Small businesses affected if Congress defaults on the national debt

by Ana Lopez

In what seems like Groundhog Day, any time we have a divided legislature, the federal government will reach its borrowing limit today, and any increase would require Congressional approval. The first two weeks of the 118th Congress have seen signs that lawmakers may be putting the US economy and small businesses at risk with theater. We’ve already seen House Republicans challenge their own party by electing a Speaker of the House and introducing bills that have little chance of passing the Senate. The more extreme conservative wing of the House Republicans are now trying to use the serious issue of raising the debt limit to gain concessions from their moderate Republican and Democratic counterparts. Trying to compromise is good, but not holding the US economy hostage.

On January 13, US Treasury Secretary Janet Yellen sent a letter telling Congress that the federal government will run out of money on January 19 if the debt ceiling is not raised. Republicans have said they will not raise the debt limit ceiling without structural changes to Social Security and Medicare, decades-old programs that support millions of Americans.

The Treasury announced that it will have to start taking “extraordinary measures” to prevent obligations from being met. This includes suspending investments in the Postal Service Retiree Health Benefits Fund and reinvesting the Government Securities Investment Fund from the Federal Employees Retirement System Thrift Savings Plan. Despite those efforts, if the debt ceiling is not raised in the coming weeks, the US could default for the first time in history.

“Addressing the debt limit is about meeting commitments the government has already made, ensuring essential payments to Social Security recipients and continuing to support our veterans,” said Senate Majority Leader Chuck Schumer. [D-NY] and House Democratic Leader Hakeem Jeffries [D-NY]. “The debt limit was raised three times in a bipartisan way when Donald Trump was president, twice when Republicans had a majority in the House and Senate. This time it should be no different.”

A analysis by Moody’s Analytics, chief economist Mark Zandi estimates that a default on the national debt would wipe out as many as 6 million jobs and wipe out $15 trillion in household wealth. How would this collective economic loss happen? Here are five ways that a default on the national debt would hurt major streets across the country and lead to an economic downturn.

1. More expensive small business loans

Almost all credit rating agencies rate the US federal government at AAA, the highest level. A default on the debt would lead to an automatic downgrade of that rating, raising interest rates for all Americans. Small business loans will become more expensive as private lenders are forced to raise their interest rates. Even Small Business Administration (SBA) guaranteed loans, which are often cheaper and more accessible but still reflect market conditions, will become more expensive.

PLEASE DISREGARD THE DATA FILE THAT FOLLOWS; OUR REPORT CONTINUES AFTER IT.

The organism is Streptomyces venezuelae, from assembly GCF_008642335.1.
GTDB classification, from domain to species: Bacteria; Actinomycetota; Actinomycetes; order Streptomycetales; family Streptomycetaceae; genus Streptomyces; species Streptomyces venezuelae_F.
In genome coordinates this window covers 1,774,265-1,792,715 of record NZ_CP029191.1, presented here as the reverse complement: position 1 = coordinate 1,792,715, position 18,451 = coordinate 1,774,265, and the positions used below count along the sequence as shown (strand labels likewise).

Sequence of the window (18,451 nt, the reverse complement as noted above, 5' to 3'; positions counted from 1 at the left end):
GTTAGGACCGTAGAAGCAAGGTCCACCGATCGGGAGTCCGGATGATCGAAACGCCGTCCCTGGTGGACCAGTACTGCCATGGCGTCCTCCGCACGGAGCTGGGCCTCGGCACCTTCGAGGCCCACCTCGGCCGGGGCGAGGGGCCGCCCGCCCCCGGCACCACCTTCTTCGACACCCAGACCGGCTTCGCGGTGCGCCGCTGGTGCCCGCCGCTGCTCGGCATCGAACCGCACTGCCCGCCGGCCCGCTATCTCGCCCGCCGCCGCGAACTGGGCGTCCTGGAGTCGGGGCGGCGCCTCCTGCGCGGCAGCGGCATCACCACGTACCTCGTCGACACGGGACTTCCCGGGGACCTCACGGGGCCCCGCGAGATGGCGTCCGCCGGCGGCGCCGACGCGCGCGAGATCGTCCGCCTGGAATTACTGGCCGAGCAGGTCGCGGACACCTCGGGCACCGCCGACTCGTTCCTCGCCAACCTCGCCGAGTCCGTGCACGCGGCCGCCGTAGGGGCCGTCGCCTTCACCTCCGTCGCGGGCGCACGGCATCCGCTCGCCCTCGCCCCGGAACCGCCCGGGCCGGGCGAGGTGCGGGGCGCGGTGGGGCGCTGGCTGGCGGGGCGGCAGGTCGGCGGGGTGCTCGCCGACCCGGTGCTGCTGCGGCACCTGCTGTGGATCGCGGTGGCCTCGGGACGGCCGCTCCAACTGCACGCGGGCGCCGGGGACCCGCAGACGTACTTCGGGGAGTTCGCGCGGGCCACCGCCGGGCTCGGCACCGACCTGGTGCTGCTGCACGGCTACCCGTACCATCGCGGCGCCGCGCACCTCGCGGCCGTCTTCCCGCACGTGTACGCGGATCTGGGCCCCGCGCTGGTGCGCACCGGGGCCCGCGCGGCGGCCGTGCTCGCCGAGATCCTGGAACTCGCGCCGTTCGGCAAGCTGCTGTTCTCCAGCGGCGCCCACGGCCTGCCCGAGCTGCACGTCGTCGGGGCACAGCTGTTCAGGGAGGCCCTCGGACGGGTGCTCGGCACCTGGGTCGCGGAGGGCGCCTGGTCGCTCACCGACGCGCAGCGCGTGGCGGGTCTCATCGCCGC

2. Credit markets under pressure

Argentina and Greece have horror stories about what happens to a country’s credit markets when it defaults on its debts. The same will be the case for the United States if it follows in the footsteps of these countries. Credit markets will tighten and US banks will prioritize lending to companies with whom they already have existing relationships, which are larger rather than small. Small businesses, especially unbanked ones and those in underserved communities, would be at a serious disadvantage if they had the slightest financial buffer. Many aspiring entrepreneurs will also have a harder time accessing capital.

3. Higher credit card interest rates

Small business owners often use business or personal credit cards to cover business expenses and manage debt. As with borrowing rates, interest rates for small business credit cards and personal credit cards will also rise, putting pressure on the amount of money they have to work with and potentially pushing them into more debt.

4. Falling stock markets

The Moody’s report estimates that stock prices are likely to fall by a third, leading to a loss of $15 trillion in household wealth. This would be a one-two punch for small business owners who would see their own retirement savings disappear, as well as lose customers to consumers who are now dealing with their lost nest egg. Larger publicly traded companies could, in turn, lose value, making it more difficult to include small companies in their suppliers’ supply chains.

5. Delayed Treasury Payments

If the US defaults on its debts, the Treasury would immediately stop paying government bills, some estimate could affect 40% of government operations. This would have a devastating impact on every aspect of American life, including small businesses that contract with the federal government, Social Security benefits, and other major programs that provide financial assistance to millions of Americans.

The debt limit is not a time to play politics as usual. Congress must raise the debt ceiling to protect small businesses, entrepreneurs and our economy.

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